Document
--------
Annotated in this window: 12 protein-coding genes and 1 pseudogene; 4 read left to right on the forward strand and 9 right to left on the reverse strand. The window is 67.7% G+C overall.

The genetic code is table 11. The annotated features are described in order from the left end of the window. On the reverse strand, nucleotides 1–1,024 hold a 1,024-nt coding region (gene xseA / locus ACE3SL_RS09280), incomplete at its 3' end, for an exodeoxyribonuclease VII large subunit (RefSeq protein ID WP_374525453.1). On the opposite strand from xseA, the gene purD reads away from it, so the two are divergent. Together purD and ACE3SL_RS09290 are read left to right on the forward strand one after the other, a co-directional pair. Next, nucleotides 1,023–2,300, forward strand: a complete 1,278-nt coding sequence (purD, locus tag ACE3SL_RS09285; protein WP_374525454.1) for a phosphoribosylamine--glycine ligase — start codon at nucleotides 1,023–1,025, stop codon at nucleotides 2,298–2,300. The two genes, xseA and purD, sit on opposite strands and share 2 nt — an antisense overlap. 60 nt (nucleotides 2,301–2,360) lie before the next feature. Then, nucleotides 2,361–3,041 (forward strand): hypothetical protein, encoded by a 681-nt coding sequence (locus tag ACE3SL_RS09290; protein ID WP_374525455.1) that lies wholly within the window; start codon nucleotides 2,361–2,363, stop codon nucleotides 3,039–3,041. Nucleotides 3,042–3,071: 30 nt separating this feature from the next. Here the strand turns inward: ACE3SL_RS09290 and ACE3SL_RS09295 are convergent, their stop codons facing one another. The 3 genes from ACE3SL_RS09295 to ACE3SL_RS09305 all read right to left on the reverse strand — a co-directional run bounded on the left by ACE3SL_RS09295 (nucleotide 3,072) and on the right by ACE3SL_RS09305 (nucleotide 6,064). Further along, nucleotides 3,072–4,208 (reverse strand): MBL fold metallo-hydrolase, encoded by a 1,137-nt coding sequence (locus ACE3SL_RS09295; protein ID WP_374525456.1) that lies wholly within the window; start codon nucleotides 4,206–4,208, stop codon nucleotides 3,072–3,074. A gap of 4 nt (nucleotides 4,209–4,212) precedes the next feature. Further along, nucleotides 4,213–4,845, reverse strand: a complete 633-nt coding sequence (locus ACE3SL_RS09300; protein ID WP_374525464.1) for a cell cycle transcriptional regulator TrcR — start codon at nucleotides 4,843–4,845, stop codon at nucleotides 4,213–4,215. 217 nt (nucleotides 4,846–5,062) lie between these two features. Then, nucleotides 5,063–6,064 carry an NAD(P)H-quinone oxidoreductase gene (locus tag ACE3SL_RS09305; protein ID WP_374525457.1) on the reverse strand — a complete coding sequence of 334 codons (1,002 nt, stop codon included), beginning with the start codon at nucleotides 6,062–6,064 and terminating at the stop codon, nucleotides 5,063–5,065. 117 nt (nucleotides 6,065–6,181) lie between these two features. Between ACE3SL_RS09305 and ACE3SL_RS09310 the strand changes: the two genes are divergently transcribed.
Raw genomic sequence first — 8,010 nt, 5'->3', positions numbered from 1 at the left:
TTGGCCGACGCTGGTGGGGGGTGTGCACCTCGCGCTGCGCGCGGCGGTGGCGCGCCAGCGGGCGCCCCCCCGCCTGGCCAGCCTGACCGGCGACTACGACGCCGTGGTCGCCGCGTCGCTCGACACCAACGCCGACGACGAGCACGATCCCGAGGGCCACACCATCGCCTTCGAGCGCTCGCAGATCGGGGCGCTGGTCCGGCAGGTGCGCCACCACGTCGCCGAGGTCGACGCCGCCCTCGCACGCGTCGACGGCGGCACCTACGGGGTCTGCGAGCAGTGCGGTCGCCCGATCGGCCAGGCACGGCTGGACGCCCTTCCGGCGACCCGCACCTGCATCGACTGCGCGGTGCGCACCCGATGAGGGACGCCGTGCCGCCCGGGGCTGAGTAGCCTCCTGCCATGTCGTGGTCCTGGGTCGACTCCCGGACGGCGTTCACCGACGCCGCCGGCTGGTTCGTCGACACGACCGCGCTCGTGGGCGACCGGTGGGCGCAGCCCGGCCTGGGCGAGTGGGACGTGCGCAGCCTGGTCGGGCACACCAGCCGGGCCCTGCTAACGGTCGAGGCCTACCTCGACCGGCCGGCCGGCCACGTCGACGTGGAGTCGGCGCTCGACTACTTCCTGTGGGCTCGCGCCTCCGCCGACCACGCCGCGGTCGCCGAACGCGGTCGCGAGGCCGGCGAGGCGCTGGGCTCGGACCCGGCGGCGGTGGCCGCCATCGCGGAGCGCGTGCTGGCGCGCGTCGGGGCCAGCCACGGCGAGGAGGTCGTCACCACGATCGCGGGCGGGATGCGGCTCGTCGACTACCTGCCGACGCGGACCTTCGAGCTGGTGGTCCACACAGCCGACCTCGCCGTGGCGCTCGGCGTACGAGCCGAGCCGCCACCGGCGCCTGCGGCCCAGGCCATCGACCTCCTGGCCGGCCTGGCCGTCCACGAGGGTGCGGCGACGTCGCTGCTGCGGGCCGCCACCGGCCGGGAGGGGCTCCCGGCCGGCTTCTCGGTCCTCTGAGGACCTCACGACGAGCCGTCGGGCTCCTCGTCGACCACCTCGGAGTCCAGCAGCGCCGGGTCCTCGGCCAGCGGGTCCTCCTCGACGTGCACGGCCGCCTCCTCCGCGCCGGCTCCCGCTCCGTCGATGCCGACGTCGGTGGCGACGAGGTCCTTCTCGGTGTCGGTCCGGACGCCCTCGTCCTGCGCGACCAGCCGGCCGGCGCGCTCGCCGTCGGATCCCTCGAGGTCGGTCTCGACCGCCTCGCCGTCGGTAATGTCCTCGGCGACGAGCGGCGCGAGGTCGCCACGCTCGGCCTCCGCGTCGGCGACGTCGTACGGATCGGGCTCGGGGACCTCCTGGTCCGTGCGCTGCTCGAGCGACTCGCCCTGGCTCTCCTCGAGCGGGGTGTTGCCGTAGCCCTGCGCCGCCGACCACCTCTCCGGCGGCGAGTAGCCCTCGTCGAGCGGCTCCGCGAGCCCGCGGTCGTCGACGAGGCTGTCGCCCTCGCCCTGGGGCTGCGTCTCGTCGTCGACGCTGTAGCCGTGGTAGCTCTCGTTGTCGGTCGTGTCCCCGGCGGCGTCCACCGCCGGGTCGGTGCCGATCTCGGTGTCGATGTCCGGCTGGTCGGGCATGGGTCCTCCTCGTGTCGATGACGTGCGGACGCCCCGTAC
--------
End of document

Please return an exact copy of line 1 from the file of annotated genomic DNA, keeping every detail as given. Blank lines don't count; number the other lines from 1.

Annotated in this window: 12 protein-coding genes and 1 pseudogene; 4 read left to right on the forward strand and 9 right to left on the reverse strand. The window is 67.7% G+C overall.